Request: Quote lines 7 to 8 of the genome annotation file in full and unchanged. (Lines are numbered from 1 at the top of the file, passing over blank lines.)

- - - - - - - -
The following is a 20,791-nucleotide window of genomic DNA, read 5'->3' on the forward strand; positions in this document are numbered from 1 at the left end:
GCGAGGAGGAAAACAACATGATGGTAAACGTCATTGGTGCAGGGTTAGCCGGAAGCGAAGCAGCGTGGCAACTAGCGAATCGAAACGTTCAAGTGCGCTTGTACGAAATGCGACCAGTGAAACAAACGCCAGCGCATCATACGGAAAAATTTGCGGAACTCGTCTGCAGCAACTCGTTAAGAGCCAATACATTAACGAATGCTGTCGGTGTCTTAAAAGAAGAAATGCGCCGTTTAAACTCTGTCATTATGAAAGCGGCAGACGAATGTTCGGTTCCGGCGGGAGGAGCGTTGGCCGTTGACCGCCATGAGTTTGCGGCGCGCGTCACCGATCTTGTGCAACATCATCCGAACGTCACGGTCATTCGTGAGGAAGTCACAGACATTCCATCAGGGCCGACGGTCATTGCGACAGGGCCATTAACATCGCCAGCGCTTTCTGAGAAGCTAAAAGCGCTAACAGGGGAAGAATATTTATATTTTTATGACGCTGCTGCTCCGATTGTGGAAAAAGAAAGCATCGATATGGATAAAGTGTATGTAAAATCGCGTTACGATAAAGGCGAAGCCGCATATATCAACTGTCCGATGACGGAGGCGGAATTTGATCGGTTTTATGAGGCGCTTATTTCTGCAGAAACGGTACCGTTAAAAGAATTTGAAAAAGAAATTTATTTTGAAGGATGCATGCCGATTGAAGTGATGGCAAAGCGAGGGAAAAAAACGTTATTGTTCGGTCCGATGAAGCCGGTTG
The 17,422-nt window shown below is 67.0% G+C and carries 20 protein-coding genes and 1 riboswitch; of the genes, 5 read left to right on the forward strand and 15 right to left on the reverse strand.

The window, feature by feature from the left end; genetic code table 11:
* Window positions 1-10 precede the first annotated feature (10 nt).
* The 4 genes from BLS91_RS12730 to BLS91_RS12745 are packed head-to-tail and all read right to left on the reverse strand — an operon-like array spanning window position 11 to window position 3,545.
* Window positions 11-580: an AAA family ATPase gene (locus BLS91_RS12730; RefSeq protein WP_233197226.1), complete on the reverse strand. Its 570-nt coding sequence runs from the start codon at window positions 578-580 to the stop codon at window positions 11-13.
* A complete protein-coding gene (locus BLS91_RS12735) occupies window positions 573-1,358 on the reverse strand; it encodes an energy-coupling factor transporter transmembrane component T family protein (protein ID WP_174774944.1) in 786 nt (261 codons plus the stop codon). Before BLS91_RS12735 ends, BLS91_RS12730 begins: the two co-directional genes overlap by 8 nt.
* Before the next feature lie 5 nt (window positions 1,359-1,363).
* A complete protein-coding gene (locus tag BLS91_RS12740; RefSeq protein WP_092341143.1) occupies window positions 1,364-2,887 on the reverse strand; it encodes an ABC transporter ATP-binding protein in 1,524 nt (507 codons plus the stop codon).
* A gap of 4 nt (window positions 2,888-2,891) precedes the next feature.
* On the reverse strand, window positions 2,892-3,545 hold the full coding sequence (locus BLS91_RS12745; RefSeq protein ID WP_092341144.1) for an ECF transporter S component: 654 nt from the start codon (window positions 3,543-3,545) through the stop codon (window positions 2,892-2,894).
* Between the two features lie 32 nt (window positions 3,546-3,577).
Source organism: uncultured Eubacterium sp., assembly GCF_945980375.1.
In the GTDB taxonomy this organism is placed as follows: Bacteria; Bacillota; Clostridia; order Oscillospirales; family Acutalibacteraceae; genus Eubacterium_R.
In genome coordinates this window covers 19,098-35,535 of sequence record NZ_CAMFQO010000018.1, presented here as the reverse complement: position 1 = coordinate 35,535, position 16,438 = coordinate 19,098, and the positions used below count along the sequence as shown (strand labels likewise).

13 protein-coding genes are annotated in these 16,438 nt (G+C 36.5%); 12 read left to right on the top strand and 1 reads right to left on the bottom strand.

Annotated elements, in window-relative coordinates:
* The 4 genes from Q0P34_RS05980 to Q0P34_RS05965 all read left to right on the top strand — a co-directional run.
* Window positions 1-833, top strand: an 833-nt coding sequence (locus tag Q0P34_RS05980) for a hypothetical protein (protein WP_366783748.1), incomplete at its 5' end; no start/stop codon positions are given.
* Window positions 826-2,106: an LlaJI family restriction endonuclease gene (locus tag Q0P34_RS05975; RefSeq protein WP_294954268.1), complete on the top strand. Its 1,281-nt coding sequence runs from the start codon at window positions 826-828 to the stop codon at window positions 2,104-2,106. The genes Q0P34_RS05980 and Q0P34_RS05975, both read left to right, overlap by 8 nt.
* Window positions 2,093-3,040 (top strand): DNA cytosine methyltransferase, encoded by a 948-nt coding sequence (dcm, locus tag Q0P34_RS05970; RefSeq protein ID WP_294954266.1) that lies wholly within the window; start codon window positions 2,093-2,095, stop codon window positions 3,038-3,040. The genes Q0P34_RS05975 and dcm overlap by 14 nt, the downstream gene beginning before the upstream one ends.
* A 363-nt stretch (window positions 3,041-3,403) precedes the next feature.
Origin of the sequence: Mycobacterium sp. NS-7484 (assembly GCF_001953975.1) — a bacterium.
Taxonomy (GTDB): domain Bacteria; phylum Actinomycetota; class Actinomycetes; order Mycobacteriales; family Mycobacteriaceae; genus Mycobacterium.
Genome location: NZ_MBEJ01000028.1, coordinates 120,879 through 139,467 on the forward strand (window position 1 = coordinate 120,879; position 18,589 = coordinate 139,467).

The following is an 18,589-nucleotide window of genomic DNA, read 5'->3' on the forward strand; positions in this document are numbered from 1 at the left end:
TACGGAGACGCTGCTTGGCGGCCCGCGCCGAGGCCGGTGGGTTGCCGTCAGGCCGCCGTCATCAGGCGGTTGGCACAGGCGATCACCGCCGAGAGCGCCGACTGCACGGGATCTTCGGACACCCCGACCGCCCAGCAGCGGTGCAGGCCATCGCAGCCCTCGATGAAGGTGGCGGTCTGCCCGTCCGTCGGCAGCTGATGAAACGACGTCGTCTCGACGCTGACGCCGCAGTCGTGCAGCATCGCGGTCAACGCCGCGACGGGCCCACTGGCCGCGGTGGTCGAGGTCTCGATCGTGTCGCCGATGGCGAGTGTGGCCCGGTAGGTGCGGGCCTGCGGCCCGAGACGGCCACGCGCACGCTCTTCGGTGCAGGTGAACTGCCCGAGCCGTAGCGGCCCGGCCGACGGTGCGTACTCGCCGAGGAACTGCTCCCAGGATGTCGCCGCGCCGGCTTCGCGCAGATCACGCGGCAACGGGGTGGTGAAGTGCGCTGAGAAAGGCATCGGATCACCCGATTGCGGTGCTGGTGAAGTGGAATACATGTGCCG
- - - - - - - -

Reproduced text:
* Window positions 11-580: an AAA family ATPase gene (locus BLS91_RS12730; RefSeq protein WP_233197226.1), complete on the reverse strand. Its 570-nt coding sequence runs from the start codon at window positions 578-580 to the stop codon at window positions 11-13.
* A complete protein-coding gene (locus BLS91_RS12735) occupies window positions 573-1,358 on the reverse strand; it encodes an energy-coupling factor transporter transmembrane component T family protein (protein ID WP_174774944.1) in 786 nt (261 codons plus the stop codon). Before BLS91_RS12735 ends, BLS91_RS12730 begins: the two co-directional genes overlap by 8 nt.